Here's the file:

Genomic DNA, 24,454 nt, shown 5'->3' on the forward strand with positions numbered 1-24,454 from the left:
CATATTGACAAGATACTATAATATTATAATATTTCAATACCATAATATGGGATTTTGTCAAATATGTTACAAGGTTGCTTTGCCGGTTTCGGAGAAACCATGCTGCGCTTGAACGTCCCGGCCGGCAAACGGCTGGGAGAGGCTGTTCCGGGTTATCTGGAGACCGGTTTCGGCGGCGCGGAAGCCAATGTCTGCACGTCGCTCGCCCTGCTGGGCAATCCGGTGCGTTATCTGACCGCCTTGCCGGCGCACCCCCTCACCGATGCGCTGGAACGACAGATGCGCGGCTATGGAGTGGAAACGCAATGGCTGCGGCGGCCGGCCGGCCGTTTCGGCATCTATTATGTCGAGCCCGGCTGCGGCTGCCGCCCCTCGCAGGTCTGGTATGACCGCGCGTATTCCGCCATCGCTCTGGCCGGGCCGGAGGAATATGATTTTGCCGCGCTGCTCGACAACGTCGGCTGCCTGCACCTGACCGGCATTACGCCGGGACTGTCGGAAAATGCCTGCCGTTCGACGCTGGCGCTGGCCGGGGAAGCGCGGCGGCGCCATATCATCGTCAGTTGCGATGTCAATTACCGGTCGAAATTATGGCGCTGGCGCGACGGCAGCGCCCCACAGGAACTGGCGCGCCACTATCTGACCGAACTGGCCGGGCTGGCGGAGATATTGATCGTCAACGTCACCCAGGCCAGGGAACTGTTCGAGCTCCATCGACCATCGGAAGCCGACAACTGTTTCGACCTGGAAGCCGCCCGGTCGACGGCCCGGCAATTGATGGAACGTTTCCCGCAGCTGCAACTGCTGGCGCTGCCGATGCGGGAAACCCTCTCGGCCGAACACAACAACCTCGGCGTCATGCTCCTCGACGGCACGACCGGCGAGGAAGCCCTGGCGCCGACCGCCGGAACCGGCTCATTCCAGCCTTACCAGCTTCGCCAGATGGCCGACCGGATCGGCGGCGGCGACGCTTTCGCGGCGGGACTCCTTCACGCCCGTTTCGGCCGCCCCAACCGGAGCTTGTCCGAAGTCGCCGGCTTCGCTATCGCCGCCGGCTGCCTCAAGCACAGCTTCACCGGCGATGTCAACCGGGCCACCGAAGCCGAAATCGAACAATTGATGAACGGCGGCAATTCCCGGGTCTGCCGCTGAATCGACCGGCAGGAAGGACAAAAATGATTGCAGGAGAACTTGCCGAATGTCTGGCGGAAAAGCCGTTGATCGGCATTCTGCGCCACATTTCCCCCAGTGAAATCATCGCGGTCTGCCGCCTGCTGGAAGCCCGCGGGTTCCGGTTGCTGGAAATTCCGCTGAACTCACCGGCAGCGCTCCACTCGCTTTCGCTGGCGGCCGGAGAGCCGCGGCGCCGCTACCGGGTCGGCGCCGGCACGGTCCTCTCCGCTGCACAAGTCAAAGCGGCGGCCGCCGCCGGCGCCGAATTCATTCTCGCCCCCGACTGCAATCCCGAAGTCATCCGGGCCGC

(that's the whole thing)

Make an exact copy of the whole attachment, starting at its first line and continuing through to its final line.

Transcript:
Genomic DNA, 24,454 nt, shown 5'->3' on the forward strand with positions numbered 1-24,454 from the left:
CATATTGACAAGATACTATAATATTATAATATTTCAATACCATAATATGGGATTTTGTCAAATATGTTACAAGGTTGCTTTGCCGGTTTCGGAGAAACCATGCTGCGCTTGAACGTCCCGGCCGGCAAACGGCTGGGAGAGGCTGTTCCGGGTTATCTGGAGACCGGTTTCGGCGGCGCGGAAGCCAATGTCTGCACGTCGCTCGCCCTGCTGGGCAATCCGGTGCGTTATCTGACCGCCTTGCCGGCGCACCCCCTCACCGATGCGCTGGAACGACAGATGCGCGGCTATGGAGTGGAAACGCAATGGCTGCGGCGGCCGGCCGGCCGTTTCGGCATCTATTATGTCGAGCCCGGCTGCGGCTGCCGCCCCTCGCAGGTCTGGTATGACCGCGCGTATTCCGCCATCGCTCTGGCCGGGCCGGAGGAATATGATTTTGCCGCGCTGCTCGACAACGTCGGCTGCCTGCACCTGACCGGCATTACGCCGGGACTGTCGGAAAATGCCTGCCGTTCGACGCTGGCGCTGGCCGGGGAAGCGCGGCGGCGCCATATCATCGTCAGTTGCGATGTCAATTACCGGTCGAAATTATGGCGCTGGCGCGACGGCAGCGCCCCACAGGAACTGGCGCGCCACTATCTGACCGAACTGGCCGGGCTGGCGGAGATATTGATCGTCAACGTCACCCAGGCCAGGGAACTGTTCGAGCTCCATCGACCATCGGAAGCCGACAACTGTTTCGACCTGGAAGCCGCCCGGTCGACGGCCCGGCAATTGATGGAACGTTTCCCGCAGCTGCAACTGCTGGCGCTGCCGATGCGGGAAACCCTCTCGGCCGAACACAACAACCTCGGCGTCATGCTCCTCGACGGCACGACCGGCGAGGAAGCCCTGGCGCCGACCGCCGGAACCGGCTCATTCCAGCCTTACCAGCTTCGCCAGATGGCCGACCGGATCGGCGGCGGCGACGCTTTCGCGGCGGGACTCCTTCACGCCCGTTTCGGCCGCCCCAACCGGAGCTTGTCCGAAGTCGCCGGCTTCGCTATCGCCGCCGGCTGCCTCAAGCACAGCTTCACCGGCGATGTCAACCGGGCCACCGAAGCCGAAATCGAACAATTGATGAACGGCGGCAATTCCCGGGTCTGCCGCTGAATCGACCGGCAGGAAGGACAAAAATGATTGCAGGAGAACTTGCCGAATGTCTGGCGGAAAAGCCGTTGATCGGCATTCTGCGCCACATTTCCCCCAGTGAAATCATCGCGGTCTGCCGCCTGCTGGAAGCCCGCGGGTTCCGGTTGCTGGAAATTCCGCTGAACTCACCGGCAGCGCTCCACTCGCTTTCGCTGGCGGCCGGAGAGCCGCGGCGCCGCTACCGGGTCGGCGCCGGCACGGTCCTCTCCGCTGCACAAGTCAAAGCGGCGGCCGCCGCCGGCGCCGAATTCATTCTCGCCCCCGACTGCAATCCCGAAGTCATCCGGGCCGC